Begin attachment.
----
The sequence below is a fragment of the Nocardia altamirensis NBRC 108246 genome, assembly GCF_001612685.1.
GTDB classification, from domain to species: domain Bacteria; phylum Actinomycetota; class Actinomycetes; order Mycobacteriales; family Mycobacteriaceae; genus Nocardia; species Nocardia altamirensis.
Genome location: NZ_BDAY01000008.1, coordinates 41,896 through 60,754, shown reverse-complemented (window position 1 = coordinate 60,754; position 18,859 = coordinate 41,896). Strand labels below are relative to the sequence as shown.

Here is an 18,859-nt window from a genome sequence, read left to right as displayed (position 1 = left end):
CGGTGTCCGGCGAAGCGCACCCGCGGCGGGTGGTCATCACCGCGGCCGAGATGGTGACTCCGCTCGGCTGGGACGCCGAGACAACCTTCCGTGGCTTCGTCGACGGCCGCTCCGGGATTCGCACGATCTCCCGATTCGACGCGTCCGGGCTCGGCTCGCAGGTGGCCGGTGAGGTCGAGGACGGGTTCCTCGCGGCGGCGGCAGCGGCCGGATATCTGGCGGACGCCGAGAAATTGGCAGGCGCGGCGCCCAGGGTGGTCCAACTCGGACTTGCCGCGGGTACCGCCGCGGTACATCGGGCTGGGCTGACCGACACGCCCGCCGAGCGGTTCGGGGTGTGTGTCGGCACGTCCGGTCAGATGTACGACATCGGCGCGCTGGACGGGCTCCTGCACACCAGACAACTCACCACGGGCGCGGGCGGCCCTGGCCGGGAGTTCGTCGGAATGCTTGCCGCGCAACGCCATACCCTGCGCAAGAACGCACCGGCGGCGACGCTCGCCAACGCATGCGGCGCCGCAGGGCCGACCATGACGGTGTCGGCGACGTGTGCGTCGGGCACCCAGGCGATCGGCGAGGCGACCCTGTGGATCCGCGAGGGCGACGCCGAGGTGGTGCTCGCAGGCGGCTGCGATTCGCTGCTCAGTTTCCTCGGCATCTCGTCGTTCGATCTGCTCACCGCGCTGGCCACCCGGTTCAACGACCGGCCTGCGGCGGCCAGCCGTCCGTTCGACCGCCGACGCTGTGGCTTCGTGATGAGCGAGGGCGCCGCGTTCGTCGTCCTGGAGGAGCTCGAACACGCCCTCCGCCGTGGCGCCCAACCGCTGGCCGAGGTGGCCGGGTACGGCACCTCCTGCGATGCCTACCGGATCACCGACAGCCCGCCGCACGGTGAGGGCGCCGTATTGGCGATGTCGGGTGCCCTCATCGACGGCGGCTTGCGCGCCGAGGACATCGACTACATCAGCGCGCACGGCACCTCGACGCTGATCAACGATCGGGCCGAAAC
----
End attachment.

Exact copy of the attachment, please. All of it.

The sequence below is a fragment of the Nocardia altamirensis NBRC 108246 genome, assembly GCF_001612685.1.
GTDB classification, from domain to species: domain Bacteria; phylum Actinomycetota; class Actinomycetes; order Mycobacteriales; family Mycobacteriaceae; genus Nocardia; species Nocardia altamirensis.
Genome location: NZ_BDAY01000008.1, coordinates 41,896 through 60,754, shown reverse-complemented (window position 1 = coordinate 60,754; position 18,859 = coordinate 41,896). Strand labels below are relative to the sequence as shown.

Here is an 18,859-nt window from a genome sequence, read left to right as displayed (position 1 = left end):
CGGTGTCCGGCGAAGCGCACCCGCGGCGGGTGGTCATCACCGCGGCCGAGATGGTGACTCCGCTCGGCTGGGACGCCGAGACAACCTTCCGTGGCTTCGTCGACGGCCGCTCCGGGATTCGCACGATCTCCCGATTCGACGCGTCCGGGCTCGGCTCGCAGGTGGCCGGTGAGGTCGAGGACGGGTTCCTCGCGGCGGCGGCAGCGGCCGGATATCTGGCGGACGCCGAGAAATTGGCAGGCGCGGCGCCCAGGGTGGTCCAACTCGGACTTGCCGCGGGTACCGCCGCGGTACATCGGGCTGGGCTGACCGACACGCCCGCCGAGCGGTTCGGGGTGTGTGTCGGCACGTCCGGTCAGATGTACGACATCGGCGCGCTGGACGGGCTCCTGCACACCAGACAACTCACCACGGGCGCGGGCGGCCCTGGCCGGGAGTTCGTCGGAATGCTTGCCGCGCAACGCCATACCCTGCGCAAGAACGCACCGGCGGCGACGCTCGCCAACGCATGCGGCGCCGCAGGGCCGACCATGACGGTGTCGGCGACGTGTGCGTCGGGCACCCAGGCGATCGGCGAGGCGACCCTGTGGATCCGCGAGGGCGACGCCGAGGTGGTGCTCGCAGGCGGCTGCGATTCGCTGCTCAGTTTCCTCGGCATCTCGTCGTTCGATCTGCTCACCGCGCTGGCCACCCGGTTCAACGACCGGCCTGCGGCGGCCAGCCGTCCGTTCGACCGCCGACGCTGTGGCTTCGTGATGAGCGAGGGCGCCGCGTTCGTCGTCCTGGAGGAGCTCGAACACGCCCTCCGCCGTGGCGCCCAACCGCTGGCCGAGGTGGCCGGGTACGGCACCTCCTGCGATGCCTACCGGATCACCGACAGCCCGCCGCACGGTGAGGGCGCCGTATTGGCGATGTCGGGTGCCCTCATCGACGGCGGCTTGCGCGCCGAGGACATCGACTACATCAGCGCGCACGGCACCTCGACGCTGATCAACGATCGGGCCGAAAC